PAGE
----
Attitudes on LGBT rights were pretty dreadful at the time. 1982 saw a major scandal when the Queen’s bodyguard Michael Trestrail was forced to resign over a relationship with a male prostitute. The 52-year old stepped down after 16 years of service and became the subject of media mockery. The Home Secretary William Whitelaw was required to give all the salacious details to parliament as they were going to leak anyway.

A subsequent inquiry cleared Trestrail of accusations that he had compromised palace security. This was a common slur thrown at gay men – that their sexuality posed a threat to the security of the realm. Homosexuality doesn’t make anybody less patriotic of course. The real problem was blackmail made possible by widespread homophobia. But in 1982, it was the fault of gay men for leading a “double life” and not other people’s bigotry. Take into consideration that we hadn’t yet sunk into the full horror of AIDS at this point – though it was on the horizon – nor Thatcher’s Clause 28 legislation.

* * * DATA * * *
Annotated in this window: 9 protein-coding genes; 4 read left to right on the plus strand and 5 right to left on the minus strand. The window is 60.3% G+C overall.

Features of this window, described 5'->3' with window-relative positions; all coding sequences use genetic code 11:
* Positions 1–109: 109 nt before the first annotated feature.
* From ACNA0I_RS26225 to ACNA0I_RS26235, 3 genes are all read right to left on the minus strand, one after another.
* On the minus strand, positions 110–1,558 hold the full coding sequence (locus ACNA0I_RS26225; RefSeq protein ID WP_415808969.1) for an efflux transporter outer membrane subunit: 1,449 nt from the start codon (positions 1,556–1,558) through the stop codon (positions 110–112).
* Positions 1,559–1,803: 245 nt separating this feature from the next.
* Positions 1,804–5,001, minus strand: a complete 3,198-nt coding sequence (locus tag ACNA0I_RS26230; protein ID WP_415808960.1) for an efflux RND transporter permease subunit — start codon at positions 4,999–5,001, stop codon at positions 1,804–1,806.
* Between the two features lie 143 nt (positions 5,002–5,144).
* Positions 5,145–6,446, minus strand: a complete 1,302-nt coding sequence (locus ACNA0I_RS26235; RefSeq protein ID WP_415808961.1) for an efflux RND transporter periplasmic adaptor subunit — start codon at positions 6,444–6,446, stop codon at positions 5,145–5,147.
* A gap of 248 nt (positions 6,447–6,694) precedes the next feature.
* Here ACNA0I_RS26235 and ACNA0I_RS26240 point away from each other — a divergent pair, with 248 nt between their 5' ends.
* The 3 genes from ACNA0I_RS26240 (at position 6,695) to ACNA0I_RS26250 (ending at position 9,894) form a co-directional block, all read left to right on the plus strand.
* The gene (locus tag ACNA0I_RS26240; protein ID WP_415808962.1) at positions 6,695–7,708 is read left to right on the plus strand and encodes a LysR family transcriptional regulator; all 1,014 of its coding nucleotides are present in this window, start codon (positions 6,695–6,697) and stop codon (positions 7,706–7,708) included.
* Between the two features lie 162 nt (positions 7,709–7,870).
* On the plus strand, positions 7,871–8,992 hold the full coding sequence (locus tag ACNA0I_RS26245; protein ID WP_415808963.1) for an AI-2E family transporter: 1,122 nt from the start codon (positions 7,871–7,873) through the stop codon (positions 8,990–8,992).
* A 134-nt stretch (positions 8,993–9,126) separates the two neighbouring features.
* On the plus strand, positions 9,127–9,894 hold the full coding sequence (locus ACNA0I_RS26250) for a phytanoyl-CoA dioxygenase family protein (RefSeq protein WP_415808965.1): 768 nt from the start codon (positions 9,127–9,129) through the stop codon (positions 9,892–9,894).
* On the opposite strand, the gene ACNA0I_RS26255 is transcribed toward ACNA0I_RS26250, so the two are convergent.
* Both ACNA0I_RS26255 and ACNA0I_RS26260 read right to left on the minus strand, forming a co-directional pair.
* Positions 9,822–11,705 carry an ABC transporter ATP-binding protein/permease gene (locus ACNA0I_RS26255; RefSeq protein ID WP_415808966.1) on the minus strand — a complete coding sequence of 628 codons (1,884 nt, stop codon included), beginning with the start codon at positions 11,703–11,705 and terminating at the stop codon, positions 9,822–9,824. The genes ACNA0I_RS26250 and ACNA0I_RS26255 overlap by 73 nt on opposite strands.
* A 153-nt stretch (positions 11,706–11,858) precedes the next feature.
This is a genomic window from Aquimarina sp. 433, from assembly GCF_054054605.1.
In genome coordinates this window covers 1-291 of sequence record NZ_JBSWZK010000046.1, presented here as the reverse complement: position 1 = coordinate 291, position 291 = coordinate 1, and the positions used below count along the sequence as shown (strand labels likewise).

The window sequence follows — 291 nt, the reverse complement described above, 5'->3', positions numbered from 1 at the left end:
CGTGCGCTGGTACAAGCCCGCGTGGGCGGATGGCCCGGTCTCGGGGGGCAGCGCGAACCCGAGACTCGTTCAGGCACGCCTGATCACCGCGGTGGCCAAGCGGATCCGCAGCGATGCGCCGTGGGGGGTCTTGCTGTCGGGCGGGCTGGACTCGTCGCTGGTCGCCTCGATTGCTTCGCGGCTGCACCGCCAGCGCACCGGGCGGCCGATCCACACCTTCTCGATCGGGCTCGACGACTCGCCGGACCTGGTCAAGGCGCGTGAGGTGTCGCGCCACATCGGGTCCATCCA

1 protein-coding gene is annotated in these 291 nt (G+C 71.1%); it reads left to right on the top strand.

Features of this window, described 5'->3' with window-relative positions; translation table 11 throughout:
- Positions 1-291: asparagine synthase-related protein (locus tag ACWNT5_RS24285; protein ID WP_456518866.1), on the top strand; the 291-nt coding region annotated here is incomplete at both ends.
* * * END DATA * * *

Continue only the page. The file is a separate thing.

1982 event: Arthur Askey dies

Liverpool comedian Arthur Askey died in 1982 (born 1900). A relic from the music hall era and early years of talking pictures. In his later life, Askey had both legs amputated due to poor blood circulation. I remember this because as a money-conscious student, I went to a very dodgy butcher in Liverpool to buy some mince for a chilli con carne I intended to cook for my housemates. The butcher had three grades of mince. I asked what they were. “This is finest cuts,” the butcher pointed at the most expensive mince, “and this is ordinary mince,” he indicated a cheaper variety and then jabbing his finger at the cheapest, he revealed “and this is Arthur Askey’s legs”. Courageously I bought the late Mr Askey’s legs.